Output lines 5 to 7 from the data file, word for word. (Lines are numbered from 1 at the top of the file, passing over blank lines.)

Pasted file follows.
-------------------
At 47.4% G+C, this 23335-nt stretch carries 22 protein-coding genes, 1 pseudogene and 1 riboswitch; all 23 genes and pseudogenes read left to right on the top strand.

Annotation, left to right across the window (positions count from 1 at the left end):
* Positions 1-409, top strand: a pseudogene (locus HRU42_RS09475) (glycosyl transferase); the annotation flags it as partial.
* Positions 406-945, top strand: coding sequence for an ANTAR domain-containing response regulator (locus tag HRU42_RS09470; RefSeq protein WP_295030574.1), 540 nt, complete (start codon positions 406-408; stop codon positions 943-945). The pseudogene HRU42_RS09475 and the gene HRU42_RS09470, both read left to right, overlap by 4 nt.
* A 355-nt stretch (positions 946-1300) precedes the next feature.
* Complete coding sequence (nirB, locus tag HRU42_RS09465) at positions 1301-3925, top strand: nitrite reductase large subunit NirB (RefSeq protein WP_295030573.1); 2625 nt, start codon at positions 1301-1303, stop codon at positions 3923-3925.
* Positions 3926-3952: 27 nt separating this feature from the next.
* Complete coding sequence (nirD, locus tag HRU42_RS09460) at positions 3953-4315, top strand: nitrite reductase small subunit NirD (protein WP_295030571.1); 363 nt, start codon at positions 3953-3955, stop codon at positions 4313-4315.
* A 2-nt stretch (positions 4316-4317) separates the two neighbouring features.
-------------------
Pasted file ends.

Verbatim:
* A 355-nt stretch (positions 946-1300) precedes the next feature.
* Complete coding sequence (nirB, locus tag HRU42_RS09465) at positions 1301-3925, top strand: nitrite reductase large subunit NirB (RefSeq protein WP_295030573.1); 2625 nt, start codon at positions 1301-1303, stop codon at positions 3923-3925.
* Positions 3926-3952: 27 nt separating this feature from the next.